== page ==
No idea what you are talking about them being able to handle larger datasets, unless you are talking about Skylake-SP, which is basically Server only.
    Reply
  • IUU - Saturday, June 8, 2019 - link

    This is 2019. I think , that though so called enterprise-grade hardware may be in general better than consumer-grade hardware., there's much hype in so called "professional" applications and machines. I am still rocking a core i7 920 and would still be using an ATI-Radeon 4870 if AMD didn't render it obsolete by messing with the supporting software. The hard disk works flawlessly from that day, and so do the ram sticks. My ancient equipment is definitely consumer-grade and with low-credentials assembled in a lowly local business. Still it is chugging along for almost a decade like nothing happened. Conclusion is, there's too much hype in professional hardware; which is understandable , every business wants to make the bigger possible profits with a given product; but not acceptable when concerning my point of view and my purchasing decisions. Reply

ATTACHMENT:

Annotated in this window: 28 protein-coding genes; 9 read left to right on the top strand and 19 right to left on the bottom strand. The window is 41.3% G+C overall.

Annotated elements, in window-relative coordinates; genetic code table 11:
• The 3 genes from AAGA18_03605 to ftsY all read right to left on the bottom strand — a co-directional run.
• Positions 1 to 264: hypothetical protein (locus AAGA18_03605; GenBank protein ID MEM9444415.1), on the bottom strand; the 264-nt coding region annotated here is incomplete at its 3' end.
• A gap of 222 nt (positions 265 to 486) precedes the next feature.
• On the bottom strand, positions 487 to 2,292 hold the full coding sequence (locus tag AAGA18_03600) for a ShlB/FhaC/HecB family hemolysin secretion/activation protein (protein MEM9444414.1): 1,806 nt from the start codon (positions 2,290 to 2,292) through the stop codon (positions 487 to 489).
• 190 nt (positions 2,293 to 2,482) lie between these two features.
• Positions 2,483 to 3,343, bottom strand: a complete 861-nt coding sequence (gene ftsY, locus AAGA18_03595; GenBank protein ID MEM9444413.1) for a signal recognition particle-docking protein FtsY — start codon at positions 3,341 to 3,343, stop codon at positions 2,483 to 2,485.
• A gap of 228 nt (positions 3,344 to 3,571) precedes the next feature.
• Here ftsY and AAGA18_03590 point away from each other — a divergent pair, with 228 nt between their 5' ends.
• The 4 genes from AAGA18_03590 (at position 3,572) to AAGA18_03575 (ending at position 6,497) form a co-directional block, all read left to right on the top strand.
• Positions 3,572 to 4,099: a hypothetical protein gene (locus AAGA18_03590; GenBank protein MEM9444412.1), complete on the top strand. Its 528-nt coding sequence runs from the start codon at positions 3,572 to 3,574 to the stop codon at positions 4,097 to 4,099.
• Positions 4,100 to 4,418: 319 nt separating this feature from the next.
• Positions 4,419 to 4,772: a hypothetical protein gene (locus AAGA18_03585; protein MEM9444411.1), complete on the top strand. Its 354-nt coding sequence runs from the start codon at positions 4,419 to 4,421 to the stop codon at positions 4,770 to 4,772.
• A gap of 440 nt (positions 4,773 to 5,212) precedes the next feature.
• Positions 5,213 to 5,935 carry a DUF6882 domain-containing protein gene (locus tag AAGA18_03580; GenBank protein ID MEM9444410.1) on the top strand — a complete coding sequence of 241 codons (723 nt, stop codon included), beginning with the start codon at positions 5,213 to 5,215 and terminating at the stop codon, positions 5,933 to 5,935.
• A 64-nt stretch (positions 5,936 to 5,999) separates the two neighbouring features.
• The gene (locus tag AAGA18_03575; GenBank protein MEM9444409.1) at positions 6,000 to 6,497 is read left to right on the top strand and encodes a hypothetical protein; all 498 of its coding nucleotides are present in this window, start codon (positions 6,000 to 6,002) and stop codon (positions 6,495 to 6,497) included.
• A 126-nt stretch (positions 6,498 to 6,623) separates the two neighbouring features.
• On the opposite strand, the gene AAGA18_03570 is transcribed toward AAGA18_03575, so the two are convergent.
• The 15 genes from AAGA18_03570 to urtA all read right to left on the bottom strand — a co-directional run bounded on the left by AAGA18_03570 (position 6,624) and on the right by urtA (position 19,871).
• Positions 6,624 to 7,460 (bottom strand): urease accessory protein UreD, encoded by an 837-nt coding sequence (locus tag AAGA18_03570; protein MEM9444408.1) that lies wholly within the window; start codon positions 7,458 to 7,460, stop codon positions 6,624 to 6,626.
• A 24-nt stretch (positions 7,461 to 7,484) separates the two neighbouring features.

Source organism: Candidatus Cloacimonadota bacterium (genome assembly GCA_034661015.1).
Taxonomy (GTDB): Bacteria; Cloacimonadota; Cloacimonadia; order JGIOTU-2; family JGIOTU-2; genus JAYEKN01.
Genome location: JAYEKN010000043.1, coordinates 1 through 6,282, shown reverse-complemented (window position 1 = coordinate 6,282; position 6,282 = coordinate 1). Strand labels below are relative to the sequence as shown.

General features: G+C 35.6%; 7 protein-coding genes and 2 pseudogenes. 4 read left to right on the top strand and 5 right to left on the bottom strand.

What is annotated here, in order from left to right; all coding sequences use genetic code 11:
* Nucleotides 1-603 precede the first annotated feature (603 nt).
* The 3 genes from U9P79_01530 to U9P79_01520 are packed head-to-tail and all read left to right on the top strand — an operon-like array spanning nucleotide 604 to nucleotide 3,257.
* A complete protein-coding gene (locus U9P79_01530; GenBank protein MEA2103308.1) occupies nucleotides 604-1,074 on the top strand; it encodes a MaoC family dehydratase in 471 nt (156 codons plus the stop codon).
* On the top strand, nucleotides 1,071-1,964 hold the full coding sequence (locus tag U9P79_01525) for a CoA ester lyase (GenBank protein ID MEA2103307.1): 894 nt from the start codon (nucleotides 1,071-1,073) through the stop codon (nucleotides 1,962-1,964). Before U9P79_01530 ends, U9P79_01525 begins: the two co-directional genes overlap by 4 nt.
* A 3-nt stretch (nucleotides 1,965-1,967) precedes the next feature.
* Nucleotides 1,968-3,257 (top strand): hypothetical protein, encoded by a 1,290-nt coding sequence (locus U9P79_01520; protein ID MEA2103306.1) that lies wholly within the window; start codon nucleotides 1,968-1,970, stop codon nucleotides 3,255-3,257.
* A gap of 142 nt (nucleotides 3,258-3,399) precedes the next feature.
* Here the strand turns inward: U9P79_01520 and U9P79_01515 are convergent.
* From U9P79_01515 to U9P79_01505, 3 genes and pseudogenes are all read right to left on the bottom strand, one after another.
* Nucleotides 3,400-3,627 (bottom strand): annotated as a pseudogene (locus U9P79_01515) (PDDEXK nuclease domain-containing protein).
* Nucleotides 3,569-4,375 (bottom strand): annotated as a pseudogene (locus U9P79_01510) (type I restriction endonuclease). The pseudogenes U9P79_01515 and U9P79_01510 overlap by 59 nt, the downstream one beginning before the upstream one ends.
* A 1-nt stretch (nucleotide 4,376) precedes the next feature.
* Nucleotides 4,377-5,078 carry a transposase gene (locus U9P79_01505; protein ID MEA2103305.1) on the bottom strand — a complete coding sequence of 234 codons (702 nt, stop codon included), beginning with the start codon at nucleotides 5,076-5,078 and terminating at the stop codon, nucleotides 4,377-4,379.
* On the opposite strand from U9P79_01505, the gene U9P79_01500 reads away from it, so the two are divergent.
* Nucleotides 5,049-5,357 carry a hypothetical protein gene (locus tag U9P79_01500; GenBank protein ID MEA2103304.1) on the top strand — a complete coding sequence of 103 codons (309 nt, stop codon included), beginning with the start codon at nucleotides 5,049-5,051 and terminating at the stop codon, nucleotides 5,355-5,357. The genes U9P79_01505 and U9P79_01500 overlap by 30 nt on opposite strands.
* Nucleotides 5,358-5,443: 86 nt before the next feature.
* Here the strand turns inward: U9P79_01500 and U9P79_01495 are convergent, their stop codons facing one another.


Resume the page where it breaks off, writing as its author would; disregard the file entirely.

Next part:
• Inteli - Wednesday, August 29, 2018 - link

    That case looks suspiciously similar to a $50 Corsair case I've got...

    I'm also *really* curious who buys these workstations with gamer aesthetics. I don't see much of a point of the aesthetic on gaming computers, but especially not workstations with professional ambitions.
    Reply
  • DanNeely - Wednesday, August 29, 2018 - link

    I suspect they only sell 1 or 2 hand built boxes to the same sort of idiots who'll buy a Bugatti Veyron to go grocery shopping (as opposed to those who buy it for driving on a race track and dreaming of working for nascar/f1/etc). The actual cost of design/testing is probably billed to marketing since these exist just to generate attention by the press. Reply
  • matfra - Wednesday, August 29, 2018 - link

    Thanks for trashing Acer, I don't feel alone in this world anymore. Reply
  • Achaios - Wednesday, August 29, 2018 - link

    There are ppl with a lot more money than knowledge of PC's. For instance, I paid $1k to by a Core 2 QX9650 (Extreme) back in 2008 instead of a Q9650 for $300 b/c I thought (mistakenly) that the QX9650 would perform better than a Q9650 in gaming. Bottomline, this is a ripoff and they may very well sell it to ppl who have so much money that they don't know what to do with or ppl who just don't understand PC's. Reply